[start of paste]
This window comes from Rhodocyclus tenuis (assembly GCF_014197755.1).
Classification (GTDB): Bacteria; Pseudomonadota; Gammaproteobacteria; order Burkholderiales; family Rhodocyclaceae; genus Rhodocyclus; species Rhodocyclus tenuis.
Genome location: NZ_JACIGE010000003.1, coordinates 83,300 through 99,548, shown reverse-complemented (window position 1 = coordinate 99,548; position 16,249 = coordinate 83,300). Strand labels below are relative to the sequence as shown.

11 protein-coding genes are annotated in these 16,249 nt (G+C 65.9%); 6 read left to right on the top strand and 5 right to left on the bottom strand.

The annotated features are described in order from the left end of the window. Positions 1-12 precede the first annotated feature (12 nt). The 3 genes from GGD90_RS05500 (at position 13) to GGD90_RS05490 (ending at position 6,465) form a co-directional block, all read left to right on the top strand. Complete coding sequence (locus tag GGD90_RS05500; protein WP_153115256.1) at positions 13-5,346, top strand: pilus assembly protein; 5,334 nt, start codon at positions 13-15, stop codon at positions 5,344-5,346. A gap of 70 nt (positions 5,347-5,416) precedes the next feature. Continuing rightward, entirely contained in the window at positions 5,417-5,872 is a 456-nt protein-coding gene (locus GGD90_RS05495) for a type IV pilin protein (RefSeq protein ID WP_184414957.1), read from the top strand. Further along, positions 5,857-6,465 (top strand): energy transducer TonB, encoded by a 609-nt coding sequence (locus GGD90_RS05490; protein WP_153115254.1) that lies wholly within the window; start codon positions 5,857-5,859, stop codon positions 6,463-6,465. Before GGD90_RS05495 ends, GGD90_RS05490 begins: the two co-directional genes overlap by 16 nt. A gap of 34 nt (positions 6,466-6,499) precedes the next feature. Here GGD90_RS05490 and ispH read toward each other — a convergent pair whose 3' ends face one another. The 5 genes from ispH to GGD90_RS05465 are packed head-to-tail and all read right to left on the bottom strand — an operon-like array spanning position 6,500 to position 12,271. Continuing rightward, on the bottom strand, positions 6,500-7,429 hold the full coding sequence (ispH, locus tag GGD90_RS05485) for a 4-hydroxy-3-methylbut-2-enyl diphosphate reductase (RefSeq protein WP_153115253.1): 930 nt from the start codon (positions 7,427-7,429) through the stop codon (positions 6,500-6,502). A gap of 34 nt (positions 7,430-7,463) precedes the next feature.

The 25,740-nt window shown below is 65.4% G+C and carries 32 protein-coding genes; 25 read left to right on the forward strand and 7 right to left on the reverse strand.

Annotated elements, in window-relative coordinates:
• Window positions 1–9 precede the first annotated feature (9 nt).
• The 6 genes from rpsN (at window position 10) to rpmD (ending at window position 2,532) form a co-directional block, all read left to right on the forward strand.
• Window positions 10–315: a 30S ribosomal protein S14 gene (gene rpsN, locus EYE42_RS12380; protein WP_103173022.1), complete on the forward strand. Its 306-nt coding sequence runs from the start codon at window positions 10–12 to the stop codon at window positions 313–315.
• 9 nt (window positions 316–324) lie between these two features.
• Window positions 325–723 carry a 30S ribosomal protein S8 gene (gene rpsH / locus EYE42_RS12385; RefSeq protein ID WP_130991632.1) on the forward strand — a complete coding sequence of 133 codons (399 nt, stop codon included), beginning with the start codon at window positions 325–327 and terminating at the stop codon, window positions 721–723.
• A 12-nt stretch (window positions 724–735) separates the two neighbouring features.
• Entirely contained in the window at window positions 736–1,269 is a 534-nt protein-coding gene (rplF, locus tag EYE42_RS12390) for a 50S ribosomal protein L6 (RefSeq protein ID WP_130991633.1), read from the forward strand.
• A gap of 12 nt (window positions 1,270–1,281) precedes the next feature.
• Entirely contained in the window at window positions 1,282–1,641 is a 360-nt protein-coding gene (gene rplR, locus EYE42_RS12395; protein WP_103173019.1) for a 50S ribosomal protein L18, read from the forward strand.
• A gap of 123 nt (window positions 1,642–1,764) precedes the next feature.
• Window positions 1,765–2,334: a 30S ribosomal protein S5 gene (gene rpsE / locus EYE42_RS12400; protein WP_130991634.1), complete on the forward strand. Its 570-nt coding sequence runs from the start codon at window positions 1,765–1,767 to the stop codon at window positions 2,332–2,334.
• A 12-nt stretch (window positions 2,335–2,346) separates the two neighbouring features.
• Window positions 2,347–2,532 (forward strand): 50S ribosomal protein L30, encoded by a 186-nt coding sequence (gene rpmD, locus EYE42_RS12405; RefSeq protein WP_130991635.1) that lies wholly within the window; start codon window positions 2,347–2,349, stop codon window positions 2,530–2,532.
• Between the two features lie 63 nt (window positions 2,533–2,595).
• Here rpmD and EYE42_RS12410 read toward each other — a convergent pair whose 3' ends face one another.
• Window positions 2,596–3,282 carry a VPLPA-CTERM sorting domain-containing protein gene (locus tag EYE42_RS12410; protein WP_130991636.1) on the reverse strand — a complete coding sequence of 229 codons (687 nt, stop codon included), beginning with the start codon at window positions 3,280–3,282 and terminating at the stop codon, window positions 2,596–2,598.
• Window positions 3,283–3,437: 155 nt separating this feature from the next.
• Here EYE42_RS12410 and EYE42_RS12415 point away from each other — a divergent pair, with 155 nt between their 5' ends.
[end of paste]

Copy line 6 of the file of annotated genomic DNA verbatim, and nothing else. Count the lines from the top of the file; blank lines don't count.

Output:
The 25,740-nt window shown below is 65.4% G+C and carries 32 protein-coding genes; 25 read left to right on the forward strand and 7 right to left on the reverse strand.